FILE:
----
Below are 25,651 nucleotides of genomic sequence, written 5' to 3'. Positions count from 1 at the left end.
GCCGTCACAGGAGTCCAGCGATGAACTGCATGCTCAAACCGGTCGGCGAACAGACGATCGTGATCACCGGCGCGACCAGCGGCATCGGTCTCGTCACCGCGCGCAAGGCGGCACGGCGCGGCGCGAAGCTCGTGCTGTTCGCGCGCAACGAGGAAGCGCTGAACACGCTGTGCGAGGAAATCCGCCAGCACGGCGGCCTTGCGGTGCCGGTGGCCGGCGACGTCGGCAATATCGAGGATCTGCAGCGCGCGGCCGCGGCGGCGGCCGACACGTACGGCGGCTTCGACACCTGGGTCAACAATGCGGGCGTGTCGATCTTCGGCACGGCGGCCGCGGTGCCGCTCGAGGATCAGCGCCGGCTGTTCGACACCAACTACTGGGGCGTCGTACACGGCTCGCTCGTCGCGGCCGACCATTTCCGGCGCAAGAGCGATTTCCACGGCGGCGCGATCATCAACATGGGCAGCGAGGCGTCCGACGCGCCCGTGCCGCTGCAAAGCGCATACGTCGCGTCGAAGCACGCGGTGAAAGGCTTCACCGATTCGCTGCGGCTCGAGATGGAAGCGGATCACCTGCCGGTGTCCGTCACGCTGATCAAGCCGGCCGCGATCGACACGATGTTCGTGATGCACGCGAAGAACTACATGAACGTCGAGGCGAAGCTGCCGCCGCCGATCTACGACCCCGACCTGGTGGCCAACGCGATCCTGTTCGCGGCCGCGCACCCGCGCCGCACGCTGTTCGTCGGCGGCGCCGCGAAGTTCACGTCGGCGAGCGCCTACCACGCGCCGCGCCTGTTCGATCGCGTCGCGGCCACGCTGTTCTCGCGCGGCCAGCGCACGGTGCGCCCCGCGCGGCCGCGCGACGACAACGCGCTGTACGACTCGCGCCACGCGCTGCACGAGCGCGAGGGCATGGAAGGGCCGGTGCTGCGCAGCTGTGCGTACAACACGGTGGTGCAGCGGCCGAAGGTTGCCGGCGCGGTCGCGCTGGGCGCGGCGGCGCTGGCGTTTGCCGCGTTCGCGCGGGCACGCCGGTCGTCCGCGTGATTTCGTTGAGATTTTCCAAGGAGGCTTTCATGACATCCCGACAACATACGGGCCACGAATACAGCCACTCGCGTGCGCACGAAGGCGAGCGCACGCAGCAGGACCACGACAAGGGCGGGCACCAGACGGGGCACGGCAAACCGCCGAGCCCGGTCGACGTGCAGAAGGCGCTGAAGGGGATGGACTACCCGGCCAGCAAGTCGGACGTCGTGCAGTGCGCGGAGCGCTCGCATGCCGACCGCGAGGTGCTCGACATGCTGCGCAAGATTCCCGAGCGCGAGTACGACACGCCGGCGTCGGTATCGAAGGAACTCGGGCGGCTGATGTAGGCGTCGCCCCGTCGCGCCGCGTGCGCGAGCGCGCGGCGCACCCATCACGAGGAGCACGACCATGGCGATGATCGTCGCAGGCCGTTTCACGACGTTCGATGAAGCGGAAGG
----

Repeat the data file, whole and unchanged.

Below are 25,651 nucleotides of genomic sequence, written 5' to 3'. Positions count from 1 at the left end.
GCCGTCACAGGAGTCCAGCGATGAACTGCATGCTCAAACCGGTCGGCGAACAGACGATCGTGATCACCGGCGCGACCAGCGGCATCGGTCTCGTCACCGCGCGCAAGGCGGCACGGCGCGGCGCGAAGCTCGTGCTGTTCGCGCGCAACGAGGAAGCGCTGAACACGCTGTGCGAGGAAATCCGCCAGCACGGCGGCCTTGCGGTGCCGGTGGCCGGCGACGTCGGCAATATCGAGGATCTGCAGCGCGCGGCCGCGGCGGCGGCCGACACGTACGGCGGCTTCGACACCTGGGTCAACAATGCGGGCGTGTCGATCTTCGGCACGGCGGCCGCGGTGCCGCTCGAGGATCAGCGCCGGCTGTTCGACACCAACTACTGGGGCGTCGTACACGGCTCGCTCGTCGCGGCCGACCATTTCCGGCGCAAGAGCGATTTCCACGGCGGCGCGATCATCAACATGGGCAGCGAGGCGTCCGACGCGCCCGTGCCGCTGCAAAGCGCATACGTCGCGTCGAAGCACGCGGTGAAAGGCTTCACCGATTCGCTGCGGCTCGAGATGGAAGCGGATCACCTGCCGGTGTCCGTCACGCTGATCAAGCCGGCCGCGATCGACACGATGTTCGTGATGCACGCGAAGAACTACATGAACGTCGAGGCGAAGCTGCCGCCGCCGATCTACGACCCCGACCTGGTGGCCAACGCGATCCTGTTCGCGGCCGCGCACCCGCGCCGCACGCTGTTCGTCGGCGGCGCCGCGAAGTTCACGTCGGCGAGCGCCTACCACGCGCCGCGCCTGTTCGATCGCGTCGCGGCCACGCTGTTCTCGCGCGGCCAGCGCACGGTGCGCCCCGCGCGGCCGCGCGACGACAACGCGCTGTACGACTCGCGCCACGCGCTGCACGAGCGCGAGGGCATGGAAGGGCCGGTGCTGCGCAGCTGTGCGTACAACACGGTGGTGCAGCGGCCGAAGGTTGCCGGCGCGGTCGCGCTGGGCGCGGCGGCGCTGGCGTTTGCCGCGTTCGCGCGGGCACGCCGGTCGTCCGCGTGATTTCGTTGAGATTTTCCAAGGAGGCTTTCATGACATCCCGACAACATACGGGCCACGAATACAGCCACTCGCGTGCGCACGAAGGCGAGCGCACGCAGCAGGACCACGACAAGGGCGGGCACCAGACGGGGCACGGCAAACCGCCGAGCCCGGTCGACGTGCAGAAGGCGCTGAAGGGGATGGACTACCCGGCCAGCAAGTCGGACGTCGTGCAGTGCGCGGAGCGCTCGCATGCCGACCGCGAGGTGCTCGACATGCTGCGCAAGATTCCCGAGCGCGAGTACGACACGCCGGCGTCGGTATCGAAGGAACTCGGGCGGCTGATGTAGGCGTCGCCCCGTCGCGCCGCGTGCGCGAGCGCGCGGCGCACCCATCACGAGGAGCACGACCATGGCGATGATCGTCGCAGGCCGTTTCACGACGTTCGATGAAGCGGAAGG